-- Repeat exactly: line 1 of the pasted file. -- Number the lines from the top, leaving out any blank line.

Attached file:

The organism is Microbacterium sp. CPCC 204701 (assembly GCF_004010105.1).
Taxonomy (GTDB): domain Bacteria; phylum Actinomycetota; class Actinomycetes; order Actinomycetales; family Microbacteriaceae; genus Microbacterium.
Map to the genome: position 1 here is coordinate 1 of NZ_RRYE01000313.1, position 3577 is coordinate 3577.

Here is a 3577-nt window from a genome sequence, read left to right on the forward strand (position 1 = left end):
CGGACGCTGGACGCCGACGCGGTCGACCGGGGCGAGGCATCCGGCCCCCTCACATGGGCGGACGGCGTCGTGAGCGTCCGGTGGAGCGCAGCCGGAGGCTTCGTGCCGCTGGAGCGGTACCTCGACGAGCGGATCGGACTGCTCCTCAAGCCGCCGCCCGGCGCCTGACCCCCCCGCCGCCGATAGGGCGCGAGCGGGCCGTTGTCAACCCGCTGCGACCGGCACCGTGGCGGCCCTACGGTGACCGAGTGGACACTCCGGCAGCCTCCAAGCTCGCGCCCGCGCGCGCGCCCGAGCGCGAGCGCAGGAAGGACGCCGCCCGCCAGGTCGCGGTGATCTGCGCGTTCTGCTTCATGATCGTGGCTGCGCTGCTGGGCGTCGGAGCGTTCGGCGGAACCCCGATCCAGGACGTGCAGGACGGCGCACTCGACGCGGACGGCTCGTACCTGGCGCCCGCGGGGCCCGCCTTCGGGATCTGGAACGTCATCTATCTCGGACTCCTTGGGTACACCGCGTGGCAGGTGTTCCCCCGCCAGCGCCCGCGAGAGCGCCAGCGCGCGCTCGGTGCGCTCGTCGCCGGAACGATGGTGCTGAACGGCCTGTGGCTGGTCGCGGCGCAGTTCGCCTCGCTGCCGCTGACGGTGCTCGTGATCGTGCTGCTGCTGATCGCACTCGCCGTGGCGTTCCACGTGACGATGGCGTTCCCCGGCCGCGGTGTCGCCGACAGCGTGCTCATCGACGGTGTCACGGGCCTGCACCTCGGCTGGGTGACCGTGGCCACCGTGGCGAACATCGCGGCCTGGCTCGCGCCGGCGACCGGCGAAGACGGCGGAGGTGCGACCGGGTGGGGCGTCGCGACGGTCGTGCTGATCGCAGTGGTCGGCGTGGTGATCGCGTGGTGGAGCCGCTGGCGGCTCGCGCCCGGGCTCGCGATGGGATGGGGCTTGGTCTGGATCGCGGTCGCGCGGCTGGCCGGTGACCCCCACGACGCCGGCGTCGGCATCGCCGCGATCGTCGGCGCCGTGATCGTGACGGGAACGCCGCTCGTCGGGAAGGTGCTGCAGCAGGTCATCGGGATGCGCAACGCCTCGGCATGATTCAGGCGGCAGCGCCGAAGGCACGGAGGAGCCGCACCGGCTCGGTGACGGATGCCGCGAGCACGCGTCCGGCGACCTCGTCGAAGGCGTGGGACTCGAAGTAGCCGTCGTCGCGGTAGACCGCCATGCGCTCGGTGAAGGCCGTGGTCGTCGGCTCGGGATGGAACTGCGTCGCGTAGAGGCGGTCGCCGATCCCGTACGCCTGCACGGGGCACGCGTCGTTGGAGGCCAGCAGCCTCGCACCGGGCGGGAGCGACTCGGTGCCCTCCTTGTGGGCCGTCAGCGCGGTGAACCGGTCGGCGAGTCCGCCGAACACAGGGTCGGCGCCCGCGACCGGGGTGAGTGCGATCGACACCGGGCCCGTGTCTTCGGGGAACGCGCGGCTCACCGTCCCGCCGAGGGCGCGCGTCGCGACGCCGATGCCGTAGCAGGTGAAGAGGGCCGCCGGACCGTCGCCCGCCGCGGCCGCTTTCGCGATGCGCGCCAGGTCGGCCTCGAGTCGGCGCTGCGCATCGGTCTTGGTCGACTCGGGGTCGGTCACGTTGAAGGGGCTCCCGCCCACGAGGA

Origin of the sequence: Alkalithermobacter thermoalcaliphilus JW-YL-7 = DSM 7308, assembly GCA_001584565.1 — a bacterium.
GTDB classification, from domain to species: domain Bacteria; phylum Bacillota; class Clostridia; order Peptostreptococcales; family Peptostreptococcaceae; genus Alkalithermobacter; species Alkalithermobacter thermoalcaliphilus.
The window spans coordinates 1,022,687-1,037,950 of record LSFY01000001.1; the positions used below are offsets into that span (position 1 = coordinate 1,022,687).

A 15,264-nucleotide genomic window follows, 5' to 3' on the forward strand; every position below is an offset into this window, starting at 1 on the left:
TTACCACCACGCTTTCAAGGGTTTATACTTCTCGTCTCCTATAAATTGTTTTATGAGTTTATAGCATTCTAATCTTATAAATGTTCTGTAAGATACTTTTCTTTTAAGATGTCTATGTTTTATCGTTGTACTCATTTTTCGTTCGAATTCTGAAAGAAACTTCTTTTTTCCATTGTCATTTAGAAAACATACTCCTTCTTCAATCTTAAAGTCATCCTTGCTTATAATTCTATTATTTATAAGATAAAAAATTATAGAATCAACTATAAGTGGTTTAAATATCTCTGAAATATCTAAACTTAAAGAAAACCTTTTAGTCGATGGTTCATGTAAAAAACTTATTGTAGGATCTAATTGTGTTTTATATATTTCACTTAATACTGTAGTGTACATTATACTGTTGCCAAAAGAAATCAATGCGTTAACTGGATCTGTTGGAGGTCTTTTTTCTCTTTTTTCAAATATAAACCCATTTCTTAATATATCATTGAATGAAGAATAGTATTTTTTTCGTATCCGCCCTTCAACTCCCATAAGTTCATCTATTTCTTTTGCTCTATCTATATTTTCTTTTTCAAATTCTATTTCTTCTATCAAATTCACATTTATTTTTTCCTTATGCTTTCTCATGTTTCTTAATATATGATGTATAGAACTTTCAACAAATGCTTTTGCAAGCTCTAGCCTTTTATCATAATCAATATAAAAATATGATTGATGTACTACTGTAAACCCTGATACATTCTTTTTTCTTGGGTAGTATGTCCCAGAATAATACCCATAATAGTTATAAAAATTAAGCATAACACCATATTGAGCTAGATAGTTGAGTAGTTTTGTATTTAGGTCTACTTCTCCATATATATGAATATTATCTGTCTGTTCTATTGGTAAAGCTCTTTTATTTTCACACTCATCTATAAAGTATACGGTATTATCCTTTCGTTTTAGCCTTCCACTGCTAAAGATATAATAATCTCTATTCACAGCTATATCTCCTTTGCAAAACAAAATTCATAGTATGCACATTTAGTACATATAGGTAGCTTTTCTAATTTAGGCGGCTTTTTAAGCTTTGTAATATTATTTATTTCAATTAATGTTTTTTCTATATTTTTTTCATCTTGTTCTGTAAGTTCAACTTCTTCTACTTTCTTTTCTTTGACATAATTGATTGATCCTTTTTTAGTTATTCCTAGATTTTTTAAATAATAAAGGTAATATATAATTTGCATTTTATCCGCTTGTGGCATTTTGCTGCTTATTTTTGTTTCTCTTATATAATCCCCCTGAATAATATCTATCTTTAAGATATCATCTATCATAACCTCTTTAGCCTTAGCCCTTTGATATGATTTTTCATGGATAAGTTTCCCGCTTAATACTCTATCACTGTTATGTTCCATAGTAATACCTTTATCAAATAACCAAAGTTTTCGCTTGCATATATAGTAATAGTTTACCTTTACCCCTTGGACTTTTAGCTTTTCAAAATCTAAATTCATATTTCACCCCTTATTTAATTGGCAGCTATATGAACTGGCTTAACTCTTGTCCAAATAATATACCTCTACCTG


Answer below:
The organism is Microbacterium sp. CPCC 204701 (assembly GCF_004010105.1).